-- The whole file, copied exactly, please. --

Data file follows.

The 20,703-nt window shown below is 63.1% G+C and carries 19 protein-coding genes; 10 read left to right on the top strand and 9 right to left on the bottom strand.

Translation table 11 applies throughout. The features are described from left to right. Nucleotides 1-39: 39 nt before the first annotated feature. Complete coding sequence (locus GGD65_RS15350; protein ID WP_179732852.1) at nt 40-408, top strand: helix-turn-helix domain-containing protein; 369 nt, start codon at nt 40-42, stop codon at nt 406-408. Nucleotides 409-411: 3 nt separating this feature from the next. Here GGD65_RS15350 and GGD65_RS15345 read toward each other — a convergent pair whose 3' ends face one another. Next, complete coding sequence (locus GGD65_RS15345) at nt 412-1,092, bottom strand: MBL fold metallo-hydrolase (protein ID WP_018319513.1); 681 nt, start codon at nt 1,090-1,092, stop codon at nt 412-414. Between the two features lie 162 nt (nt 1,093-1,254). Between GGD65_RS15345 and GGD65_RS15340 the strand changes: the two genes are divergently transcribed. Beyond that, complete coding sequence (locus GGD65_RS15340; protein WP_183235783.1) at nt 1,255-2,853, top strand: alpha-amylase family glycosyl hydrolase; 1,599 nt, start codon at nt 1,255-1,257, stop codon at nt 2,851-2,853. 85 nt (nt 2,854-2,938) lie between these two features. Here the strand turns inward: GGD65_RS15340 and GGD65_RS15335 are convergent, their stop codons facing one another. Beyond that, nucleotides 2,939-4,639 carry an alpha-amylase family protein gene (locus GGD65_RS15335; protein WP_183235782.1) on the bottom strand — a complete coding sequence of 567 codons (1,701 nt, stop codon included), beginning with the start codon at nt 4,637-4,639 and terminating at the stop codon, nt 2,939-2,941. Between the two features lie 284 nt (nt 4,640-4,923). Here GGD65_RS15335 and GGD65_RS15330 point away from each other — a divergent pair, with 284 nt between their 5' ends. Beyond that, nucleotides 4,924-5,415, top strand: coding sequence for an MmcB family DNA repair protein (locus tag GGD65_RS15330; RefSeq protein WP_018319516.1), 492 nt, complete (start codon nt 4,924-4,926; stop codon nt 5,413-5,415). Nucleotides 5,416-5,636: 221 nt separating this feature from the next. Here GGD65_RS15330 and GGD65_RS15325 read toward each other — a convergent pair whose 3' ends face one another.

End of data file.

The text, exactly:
The 20,703-nt window shown below is 63.1% G+C and carries 19 protein-coding genes; 10 read left to right on the top strand and 9 right to left on the bottom strand.

Translation table 11 applies throughout. The features are described from left to right. Nucleotides 1-39: 39 nt before the first annotated feature. Complete coding sequence (locus GGD65_RS15350; protein ID WP_179732852.1) at nt 40-408, top strand: helix-turn-helix domain-containing protein; 369 nt, start codon at nt 40-42, stop codon at nt 406-408. Nucleotides 409-411: 3 nt separating this feature from the next. Here GGD65_RS15350 and GGD65_RS15345 read toward each other — a convergent pair whose 3' ends face one another. Next, complete coding sequence (locus GGD65_RS15345) at nt 412-1,092, bottom strand: MBL fold metallo-hydrolase (protein ID WP_018319513.1); 681 nt, start codon at nt 1,090-1,092, stop codon at nt 412-414. Between the two features lie 162 nt (nt 1,093-1,254). Between GGD65_RS15345 and GGD65_RS15340 the strand changes: the two genes are divergently transcribed. Beyond that, complete coding sequence (locus GGD65_RS15340; protein WP_183235783.1) at nt 1,255-2,853, top strand: alpha-amylase family glycosyl hydrolase; 1,599 nt, start codon at nt 1,255-1,257, stop codon at nt 2,851-2,853. 85 nt (nt 2,854-2,938) lie between these two features. Here the strand turns inward: GGD65_RS15340 and GGD65_RS15335 are convergent, their stop codons facing one another. Beyond that, nucleotides 2,939-4,639 carry an alpha-amylase family protein gene (locus GGD65_RS15335; protein WP_183235782.1) on the bottom strand — a complete coding sequence of 567 codons (1,701 nt, stop codon included), beginning with the start codon at nt 4,637-4,639 and terminating at the stop codon, nt 2,939-2,941. Between the two features lie 284 nt (nt 4,640-4,923). Here GGD65_RS15335 and GGD65_RS15330 point away from each other — a divergent pair, with 284 nt between their 5' ends. Beyond that, nucleotides 4,924-5,415, top strand: coding sequence for an MmcB family DNA repair protein (locus tag GGD65_RS15330; RefSeq protein WP_018319516.1), 492 nt, complete (start codon nt 4,924-4,926; stop codon nt 5,413-5,415). Nucleotides 5,416-5,636: 221 nt separating this feature from the next. Here GGD65_RS15330 and GGD65_RS15325 read toward each other — a convergent pair whose 3' ends face one another.